Your slogan “Miss a day — Miss a lot” no longer applies to your paper. You might want to consider a new one that reflects your reduced coverage.

Linda Burnett

Paducah

Public schools deserve support

When I was growing up, school was a haven. I grew up in a working class family, five miles from the nearest grocery store in Carlisle County, a poor county by anyone’s estimation. In the mornings my little brother and I would stand in the dark waiting for that big yellow school bus. We spent an hour each morning going down backroads and country lanes to pick up all the kids living similar lives. Neither my brother nor I ever missed that school bus, because we had nowhere else to go since our parents both worked.

Our school, though small, was filled with truly phenomenal teachers who instilled a lifelong love of learning. Those teachers helped us understand that the one way out of an impoverished existence on a forgotten backroad of Carlisle County was the knowledge we could acquire inside that tiny school. That school received funding from our state that enabled each of us to compete with students at larger schools, and we did just that.

Many of us graduated from that little school and went on to lead lives we never thought possible while bouncing around on the back of that big old bus. One uncle went on to work at the New York Times, another became a CFO, an aunt became a criminal attorney. Other friends and family are bank presidents, teachers, guidance counselors, therapists, business owners. Not one would have had access to private schools even if scholarships had existed for logistical reasons like transportation and just trying to get through the week with enough food.

Our state’s public schools have developed the wonderful people who now pay the taxes that keep our state going. Taking money from public schools in places like Carlisle County will have devastating effects on those who live there, diverting that money instead to a select few who already have the resources to make it. Thanks again for listening, and I appreciate your thoughtful consideration of my own experience and the experiences of so many others like me.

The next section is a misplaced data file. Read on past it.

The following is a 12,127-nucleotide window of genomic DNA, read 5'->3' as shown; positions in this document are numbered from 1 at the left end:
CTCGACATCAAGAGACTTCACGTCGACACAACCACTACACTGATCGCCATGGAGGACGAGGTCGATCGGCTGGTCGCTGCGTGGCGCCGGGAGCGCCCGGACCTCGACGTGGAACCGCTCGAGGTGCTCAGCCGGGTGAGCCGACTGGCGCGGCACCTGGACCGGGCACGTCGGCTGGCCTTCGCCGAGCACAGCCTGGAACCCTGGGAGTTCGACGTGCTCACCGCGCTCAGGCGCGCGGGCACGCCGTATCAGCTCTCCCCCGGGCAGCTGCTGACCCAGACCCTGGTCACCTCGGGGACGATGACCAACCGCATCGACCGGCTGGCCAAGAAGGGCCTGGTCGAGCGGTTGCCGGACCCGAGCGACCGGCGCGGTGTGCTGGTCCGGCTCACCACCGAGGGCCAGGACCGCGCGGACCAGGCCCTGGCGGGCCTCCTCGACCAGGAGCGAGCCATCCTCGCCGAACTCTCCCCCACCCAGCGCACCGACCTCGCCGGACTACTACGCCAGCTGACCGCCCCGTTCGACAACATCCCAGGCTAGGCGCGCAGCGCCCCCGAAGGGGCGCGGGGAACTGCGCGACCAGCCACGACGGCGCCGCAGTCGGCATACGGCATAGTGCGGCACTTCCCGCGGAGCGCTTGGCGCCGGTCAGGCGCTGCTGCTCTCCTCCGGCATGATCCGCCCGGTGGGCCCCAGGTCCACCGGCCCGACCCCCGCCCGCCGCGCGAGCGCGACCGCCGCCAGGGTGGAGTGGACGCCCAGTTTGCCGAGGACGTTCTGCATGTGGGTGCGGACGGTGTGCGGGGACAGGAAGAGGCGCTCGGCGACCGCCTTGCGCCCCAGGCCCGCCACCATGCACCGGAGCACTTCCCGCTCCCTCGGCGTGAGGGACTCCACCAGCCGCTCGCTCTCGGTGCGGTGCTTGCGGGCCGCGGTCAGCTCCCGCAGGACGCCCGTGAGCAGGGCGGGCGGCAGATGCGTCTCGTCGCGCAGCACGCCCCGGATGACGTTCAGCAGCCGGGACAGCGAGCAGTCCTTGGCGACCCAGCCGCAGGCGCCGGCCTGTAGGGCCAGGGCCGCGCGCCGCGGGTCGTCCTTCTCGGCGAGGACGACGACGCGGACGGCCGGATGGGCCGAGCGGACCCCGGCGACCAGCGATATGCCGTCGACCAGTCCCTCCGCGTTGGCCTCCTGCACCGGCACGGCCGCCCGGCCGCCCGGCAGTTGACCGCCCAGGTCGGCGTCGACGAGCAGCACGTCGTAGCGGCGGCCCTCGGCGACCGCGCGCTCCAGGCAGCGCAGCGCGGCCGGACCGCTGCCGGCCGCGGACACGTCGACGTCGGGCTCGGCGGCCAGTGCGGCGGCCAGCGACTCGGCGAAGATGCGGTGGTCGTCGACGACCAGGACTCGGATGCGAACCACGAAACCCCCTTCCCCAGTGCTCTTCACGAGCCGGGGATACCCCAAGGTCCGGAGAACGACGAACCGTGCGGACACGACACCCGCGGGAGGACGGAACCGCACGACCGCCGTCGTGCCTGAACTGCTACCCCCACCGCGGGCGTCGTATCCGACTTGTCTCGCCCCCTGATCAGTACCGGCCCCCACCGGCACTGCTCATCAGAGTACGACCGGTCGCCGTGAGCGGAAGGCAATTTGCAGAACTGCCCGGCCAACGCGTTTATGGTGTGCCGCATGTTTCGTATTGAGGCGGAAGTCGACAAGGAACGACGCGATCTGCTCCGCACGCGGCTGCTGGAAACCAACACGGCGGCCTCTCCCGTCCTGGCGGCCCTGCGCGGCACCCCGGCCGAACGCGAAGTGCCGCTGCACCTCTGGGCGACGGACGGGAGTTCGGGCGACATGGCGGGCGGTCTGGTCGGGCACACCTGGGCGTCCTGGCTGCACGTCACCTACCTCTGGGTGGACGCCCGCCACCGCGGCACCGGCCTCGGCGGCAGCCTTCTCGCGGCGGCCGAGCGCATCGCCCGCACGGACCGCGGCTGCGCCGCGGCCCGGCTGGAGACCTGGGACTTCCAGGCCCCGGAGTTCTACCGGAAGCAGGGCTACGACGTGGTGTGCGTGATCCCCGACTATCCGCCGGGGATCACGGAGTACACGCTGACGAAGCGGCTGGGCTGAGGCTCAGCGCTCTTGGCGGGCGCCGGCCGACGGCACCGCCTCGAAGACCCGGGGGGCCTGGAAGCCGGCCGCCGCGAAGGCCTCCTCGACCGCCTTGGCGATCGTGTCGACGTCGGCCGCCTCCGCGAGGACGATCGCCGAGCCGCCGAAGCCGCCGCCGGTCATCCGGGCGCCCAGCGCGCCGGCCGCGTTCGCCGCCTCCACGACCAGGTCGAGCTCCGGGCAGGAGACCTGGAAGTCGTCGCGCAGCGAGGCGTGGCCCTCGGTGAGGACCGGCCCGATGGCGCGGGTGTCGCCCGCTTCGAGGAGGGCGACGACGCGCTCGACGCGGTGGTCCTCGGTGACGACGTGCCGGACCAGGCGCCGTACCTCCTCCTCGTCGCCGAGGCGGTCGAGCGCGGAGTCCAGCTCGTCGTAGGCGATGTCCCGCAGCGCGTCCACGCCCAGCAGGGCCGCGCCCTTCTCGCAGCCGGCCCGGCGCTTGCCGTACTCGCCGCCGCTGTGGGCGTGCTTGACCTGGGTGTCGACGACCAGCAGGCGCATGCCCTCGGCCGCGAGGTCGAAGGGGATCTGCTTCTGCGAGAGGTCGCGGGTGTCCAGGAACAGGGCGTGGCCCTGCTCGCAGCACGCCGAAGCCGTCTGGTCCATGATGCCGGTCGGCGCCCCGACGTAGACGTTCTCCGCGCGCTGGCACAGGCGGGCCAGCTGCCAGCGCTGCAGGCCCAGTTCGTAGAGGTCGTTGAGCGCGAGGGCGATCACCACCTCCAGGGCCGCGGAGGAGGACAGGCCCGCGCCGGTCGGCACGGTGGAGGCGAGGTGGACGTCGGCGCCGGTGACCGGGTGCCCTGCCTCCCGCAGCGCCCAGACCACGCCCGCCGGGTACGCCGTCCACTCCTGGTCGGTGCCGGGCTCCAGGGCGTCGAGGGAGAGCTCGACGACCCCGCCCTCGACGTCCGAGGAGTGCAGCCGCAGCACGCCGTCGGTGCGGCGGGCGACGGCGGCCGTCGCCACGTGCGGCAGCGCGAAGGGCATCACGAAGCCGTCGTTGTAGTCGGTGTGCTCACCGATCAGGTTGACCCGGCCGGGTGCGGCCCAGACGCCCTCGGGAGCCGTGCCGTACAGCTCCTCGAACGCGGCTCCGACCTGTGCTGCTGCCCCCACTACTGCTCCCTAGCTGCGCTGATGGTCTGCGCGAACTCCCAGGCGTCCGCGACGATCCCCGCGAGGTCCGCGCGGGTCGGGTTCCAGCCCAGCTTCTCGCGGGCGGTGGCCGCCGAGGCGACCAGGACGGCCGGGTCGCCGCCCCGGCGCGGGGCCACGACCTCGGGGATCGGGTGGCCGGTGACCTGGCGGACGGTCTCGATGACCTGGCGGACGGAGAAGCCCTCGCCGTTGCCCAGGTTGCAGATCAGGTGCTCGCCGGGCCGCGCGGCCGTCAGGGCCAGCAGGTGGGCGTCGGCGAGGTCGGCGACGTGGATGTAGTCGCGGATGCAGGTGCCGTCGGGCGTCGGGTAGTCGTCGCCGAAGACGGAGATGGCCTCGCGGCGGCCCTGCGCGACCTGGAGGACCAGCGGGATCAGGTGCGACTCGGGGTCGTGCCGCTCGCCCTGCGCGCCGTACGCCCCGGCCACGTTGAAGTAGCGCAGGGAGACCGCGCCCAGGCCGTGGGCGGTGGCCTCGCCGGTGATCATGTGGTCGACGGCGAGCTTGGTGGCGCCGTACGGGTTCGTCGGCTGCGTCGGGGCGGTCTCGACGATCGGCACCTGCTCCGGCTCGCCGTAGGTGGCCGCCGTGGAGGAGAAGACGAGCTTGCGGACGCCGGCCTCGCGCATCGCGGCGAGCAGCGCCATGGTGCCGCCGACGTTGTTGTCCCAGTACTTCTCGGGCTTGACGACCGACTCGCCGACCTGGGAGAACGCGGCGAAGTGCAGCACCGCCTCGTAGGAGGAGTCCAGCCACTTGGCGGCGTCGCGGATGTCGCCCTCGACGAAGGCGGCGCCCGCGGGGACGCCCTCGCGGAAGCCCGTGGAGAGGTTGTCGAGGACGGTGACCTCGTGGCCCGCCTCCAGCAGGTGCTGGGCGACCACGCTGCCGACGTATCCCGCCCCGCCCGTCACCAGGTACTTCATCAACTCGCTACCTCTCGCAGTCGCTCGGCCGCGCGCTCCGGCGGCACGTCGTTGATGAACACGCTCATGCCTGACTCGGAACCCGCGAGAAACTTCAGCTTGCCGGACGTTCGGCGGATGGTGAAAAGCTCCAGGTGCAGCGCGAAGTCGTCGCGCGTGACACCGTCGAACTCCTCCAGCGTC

Christa Dubrock

Paducah

City should have kept Tracy

At last Thursday’s (March 11) open town meeting about the Southside, it couldn’t have been clearer that the mayor and the city commissioners had made a huge mistake when they asked for Tammara Tracy’s resignation. Why they asked for her resignation is unknown, but surely not because of her knowledge and passion for city planning and development. Ms. Tracy has a background in formulating data collection that will be essential to making sound decisions for a new Southside plan. After working as the director of planning for 3½ years, she knows Paducah and had already begun some of the housing and commercial inventory that will be necessary to formulate the plan. Now the city will be hiring her replacement who will be starting from scratch.

The mayor ran on a platform of bringing transparency to city government. This is interesting in light that on the very first meeting that the new mayor and commissioners met, they made the decision to stop the process of building a wellness center with no public input and then in executive session directed the city manager to ask for Tammara’s resignation. Even more interesting is that this was before the mayor and the three new commissioners had even met Tammara and had declined two times to hear her overview of the planning department.

Mary Byrne

Paducah